A PDF version of this call is available for download here.

Blog readers may be interested in the call for papers for a sub-theme on “Markets Inside the Ecological Revolution” at the 2011 EGOS Colloquium. The sub-theme is not SSF-centered but remains open to SSF-related topics:

“At the time this subtheme abstract was being drafted, burning kerosene for academic purposes (e.g. getting to this conference by plane) was still considered okay. Perhaps this is not the case anymore in the summer of 2011. We are waiting for a revolution that is already happening, a truly global revolution, a revolution of people and things, a revolution of the earth, a revolution that ought to affect the way democracy operates, the way business is done, the way innovation is considered and the way daily life gets organized. In particular, this thing that we call the “market economy” will be put to the test by the ecological revolution, perhaps violently.

Within the ecological revolution “shifting assemblies” and “shifting assemblages” intermingle together. The organizing dynamics associated with markets inside the ecological revolution thus posits itself as a most suitable topic for organizational inquiry and as a fine occasion for productive discussion in this colloquium. Assemblages do shift as new experiments, new products, new actors, new value metrics, new institutions and new instruments struggle to come into existence. The idea of “markets” is considered here in the wide sense of multiple, collective arrangements for economic exchange and valuation. The notion of “ecological revolution” does also encompass an open variety of areas: climate change, energy, green technology, natural resources, pollutants, food industry and agriculture, transportation, etc.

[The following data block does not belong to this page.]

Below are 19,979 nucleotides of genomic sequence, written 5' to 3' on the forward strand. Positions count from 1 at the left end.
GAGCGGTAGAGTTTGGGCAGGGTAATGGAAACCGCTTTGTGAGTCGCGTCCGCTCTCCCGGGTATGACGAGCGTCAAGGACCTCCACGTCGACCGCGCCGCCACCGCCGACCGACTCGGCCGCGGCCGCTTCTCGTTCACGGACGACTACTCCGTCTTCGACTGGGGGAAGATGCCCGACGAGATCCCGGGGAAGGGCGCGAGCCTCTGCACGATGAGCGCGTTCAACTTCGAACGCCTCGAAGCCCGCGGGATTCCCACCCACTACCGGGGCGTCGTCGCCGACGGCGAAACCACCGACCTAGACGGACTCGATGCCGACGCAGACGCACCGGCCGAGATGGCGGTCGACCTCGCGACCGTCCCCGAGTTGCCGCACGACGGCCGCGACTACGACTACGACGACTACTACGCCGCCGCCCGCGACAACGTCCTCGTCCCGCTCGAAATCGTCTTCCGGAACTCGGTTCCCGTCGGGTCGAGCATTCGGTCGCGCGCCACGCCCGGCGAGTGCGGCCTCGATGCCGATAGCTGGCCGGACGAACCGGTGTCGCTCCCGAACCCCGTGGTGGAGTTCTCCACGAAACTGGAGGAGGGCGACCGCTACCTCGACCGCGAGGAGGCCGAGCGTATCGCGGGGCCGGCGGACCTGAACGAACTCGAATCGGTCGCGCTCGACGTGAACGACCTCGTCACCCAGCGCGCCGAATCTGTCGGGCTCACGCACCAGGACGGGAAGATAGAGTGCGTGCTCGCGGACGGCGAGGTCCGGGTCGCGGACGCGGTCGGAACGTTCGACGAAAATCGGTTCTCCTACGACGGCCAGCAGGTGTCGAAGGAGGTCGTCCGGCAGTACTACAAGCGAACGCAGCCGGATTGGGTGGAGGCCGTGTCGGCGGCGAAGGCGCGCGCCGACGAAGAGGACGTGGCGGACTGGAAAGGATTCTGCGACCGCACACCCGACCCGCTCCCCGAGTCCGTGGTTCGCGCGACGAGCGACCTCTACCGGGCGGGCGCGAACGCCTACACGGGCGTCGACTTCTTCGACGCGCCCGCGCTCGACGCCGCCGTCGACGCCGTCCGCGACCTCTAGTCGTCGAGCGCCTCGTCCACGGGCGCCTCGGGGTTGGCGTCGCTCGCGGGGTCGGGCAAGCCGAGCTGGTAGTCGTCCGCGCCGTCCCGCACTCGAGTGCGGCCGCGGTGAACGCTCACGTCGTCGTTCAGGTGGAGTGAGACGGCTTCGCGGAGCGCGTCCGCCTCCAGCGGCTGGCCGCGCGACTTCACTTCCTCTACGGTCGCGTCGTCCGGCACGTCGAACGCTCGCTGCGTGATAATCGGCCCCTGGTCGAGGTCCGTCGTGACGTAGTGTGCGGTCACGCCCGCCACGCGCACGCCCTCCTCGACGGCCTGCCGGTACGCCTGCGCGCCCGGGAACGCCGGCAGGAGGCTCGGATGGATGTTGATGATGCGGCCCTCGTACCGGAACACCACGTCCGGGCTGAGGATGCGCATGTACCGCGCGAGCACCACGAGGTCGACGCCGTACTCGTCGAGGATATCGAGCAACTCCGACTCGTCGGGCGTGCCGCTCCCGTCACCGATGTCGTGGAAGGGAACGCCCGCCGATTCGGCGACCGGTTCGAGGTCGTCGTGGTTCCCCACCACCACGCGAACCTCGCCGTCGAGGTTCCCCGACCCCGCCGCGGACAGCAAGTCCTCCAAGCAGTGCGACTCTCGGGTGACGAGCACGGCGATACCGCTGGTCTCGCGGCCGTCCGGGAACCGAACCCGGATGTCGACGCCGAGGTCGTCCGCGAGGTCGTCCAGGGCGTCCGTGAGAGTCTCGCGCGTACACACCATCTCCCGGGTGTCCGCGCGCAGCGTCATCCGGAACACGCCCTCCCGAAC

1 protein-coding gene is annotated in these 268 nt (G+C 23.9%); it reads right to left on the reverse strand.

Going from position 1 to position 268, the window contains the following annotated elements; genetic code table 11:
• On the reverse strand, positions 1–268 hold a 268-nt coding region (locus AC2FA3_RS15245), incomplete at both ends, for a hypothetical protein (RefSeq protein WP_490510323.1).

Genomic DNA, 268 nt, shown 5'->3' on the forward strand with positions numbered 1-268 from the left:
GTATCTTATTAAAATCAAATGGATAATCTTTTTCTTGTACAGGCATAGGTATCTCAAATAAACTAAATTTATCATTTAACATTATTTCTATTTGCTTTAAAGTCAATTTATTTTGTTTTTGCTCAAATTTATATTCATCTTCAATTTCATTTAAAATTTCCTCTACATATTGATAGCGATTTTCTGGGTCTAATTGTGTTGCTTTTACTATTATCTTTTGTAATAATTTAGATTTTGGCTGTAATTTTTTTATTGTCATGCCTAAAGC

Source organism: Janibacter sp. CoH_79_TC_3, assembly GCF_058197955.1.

Researchers are called upon to think through these exceptional transformations in assemblages and shifts in agencies. Multiple social-scientific perspectives are possible, and are all most welcome. But one thing is rather clear: as the ecological revolution keeps on making it explicit, the materiality of collective existence cannot go unnoticed anymore within the social sciences. Inquiry into human institutions and cognitive practices is to include, at its core, an examination of the material assemblages that organize and disorganize them. Emphasis is put on case studies and empirical investigation, not on purely theoretical disquisitions. Contributors are also expected to be familiar with discussions on the topic of “organizing markets” in economic sociology, in new institutionalism, in science and technology studies, in innovation economics or in organization studies at large.